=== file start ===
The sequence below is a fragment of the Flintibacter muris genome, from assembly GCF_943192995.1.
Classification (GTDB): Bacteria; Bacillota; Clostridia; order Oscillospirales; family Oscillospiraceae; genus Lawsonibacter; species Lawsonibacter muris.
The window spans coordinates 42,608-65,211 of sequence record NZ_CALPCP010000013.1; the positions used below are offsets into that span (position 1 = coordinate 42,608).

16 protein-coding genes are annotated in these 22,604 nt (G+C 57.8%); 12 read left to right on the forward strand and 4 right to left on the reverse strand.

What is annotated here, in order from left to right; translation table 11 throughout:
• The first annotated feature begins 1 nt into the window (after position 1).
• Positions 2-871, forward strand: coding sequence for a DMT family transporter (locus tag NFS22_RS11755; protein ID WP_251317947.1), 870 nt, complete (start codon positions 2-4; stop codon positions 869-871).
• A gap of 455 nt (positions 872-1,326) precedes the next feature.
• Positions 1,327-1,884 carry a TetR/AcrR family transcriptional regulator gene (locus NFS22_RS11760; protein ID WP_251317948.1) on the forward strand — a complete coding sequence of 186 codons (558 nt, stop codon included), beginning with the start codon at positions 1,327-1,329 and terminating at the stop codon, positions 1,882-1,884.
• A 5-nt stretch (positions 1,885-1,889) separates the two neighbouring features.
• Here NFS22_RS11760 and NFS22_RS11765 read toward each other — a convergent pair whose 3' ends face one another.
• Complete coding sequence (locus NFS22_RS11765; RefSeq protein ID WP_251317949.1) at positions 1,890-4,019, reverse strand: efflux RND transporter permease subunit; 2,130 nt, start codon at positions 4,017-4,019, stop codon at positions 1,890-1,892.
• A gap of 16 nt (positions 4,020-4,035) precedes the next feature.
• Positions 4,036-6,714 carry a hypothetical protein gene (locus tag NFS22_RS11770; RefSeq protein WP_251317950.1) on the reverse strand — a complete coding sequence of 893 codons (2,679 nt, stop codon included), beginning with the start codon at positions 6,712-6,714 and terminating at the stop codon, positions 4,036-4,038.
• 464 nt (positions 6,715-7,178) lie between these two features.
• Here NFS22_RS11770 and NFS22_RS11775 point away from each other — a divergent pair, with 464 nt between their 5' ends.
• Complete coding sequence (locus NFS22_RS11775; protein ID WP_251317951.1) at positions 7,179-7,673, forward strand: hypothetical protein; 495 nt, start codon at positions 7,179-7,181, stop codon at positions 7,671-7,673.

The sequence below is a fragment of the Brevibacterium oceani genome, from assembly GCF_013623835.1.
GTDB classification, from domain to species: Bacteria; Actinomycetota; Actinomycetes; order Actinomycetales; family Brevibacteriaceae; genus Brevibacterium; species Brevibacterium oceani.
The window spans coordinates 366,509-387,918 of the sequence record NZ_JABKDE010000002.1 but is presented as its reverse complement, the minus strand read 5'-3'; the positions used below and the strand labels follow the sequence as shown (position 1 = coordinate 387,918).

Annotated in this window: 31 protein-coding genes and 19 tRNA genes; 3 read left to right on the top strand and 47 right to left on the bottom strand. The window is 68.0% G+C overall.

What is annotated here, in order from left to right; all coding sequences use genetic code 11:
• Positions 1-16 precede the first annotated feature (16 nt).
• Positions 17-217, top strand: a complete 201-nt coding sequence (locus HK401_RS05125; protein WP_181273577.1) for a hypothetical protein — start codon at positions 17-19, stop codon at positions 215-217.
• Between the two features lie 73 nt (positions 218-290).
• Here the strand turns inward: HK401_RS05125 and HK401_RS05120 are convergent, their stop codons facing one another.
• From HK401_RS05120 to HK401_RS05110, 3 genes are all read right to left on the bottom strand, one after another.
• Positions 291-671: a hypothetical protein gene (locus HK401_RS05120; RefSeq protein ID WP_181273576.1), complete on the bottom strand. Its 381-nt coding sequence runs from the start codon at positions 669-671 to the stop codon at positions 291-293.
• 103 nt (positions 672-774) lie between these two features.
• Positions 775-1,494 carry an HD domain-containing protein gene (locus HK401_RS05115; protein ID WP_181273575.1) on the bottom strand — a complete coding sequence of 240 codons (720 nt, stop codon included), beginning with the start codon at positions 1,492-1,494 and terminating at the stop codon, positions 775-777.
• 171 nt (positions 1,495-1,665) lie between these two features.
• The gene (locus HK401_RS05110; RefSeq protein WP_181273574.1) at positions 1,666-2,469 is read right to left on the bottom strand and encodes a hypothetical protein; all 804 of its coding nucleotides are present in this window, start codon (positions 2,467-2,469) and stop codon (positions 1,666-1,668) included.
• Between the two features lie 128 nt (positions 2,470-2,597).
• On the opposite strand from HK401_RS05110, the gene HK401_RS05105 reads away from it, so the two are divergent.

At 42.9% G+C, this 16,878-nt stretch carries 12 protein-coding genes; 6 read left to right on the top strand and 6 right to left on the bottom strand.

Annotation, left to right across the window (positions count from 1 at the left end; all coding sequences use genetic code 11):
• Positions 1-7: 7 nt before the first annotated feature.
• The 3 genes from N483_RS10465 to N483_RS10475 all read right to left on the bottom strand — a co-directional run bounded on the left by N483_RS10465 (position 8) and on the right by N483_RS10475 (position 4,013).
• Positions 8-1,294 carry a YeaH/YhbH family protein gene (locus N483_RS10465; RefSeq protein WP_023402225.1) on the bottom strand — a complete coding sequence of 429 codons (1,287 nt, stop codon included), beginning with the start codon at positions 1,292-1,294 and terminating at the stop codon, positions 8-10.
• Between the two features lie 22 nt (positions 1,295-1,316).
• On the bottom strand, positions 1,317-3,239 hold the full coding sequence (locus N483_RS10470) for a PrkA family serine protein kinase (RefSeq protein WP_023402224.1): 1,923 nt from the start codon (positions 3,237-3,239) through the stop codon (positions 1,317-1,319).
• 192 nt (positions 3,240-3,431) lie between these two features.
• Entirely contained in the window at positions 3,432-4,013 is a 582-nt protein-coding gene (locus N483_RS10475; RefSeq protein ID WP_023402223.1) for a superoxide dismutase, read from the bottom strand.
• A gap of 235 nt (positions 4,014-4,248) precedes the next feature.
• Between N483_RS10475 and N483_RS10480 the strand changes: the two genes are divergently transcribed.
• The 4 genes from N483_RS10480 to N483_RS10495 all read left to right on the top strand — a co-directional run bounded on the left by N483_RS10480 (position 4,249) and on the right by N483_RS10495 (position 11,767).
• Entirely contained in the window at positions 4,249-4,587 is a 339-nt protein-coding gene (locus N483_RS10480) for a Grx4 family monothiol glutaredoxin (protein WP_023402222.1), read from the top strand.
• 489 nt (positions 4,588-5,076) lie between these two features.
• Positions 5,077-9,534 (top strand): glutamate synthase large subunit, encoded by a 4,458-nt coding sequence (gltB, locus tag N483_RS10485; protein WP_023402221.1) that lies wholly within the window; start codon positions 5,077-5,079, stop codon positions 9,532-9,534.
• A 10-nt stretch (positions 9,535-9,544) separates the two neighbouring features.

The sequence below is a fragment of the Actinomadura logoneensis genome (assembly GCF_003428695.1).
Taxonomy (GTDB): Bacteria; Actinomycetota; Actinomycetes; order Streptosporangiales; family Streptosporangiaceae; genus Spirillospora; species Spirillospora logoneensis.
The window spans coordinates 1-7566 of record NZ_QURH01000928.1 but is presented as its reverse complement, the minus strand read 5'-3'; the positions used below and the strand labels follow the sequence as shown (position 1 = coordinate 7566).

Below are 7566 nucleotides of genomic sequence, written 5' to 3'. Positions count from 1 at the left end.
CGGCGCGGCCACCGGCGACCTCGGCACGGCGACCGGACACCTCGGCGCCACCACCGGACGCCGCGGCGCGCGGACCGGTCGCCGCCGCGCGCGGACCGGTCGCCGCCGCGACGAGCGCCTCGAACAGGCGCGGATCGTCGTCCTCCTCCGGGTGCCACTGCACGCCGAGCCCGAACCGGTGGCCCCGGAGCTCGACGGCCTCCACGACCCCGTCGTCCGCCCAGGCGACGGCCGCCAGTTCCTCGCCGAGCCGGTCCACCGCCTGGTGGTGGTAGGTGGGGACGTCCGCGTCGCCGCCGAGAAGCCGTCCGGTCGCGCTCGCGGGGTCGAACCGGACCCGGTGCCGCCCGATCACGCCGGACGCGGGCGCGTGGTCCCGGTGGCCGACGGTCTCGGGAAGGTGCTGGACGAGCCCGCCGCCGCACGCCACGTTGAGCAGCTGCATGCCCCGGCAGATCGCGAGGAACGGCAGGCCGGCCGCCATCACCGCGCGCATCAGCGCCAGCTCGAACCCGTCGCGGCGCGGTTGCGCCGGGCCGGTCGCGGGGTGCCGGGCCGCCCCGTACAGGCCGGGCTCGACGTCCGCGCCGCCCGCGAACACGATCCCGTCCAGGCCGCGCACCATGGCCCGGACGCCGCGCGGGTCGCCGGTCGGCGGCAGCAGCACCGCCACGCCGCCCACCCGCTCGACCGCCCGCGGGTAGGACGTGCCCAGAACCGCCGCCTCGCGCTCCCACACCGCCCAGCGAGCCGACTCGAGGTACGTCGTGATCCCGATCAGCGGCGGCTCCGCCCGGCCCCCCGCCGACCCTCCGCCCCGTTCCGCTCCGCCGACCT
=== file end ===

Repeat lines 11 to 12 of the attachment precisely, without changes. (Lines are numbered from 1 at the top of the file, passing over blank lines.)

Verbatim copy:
• Here NFS22_RS11760 and NFS22_RS11765 read toward each other — a convergent pair whose 3' ends face one another.
• Complete coding sequence (locus NFS22_RS11765; RefSeq protein ID WP_251317949.1) at positions 1,890-4,019, reverse strand: efflux RND transporter permease subunit; 2,130 nt, start codon at positions 4,017-4,019, stop codon at positions 1,890-1,892.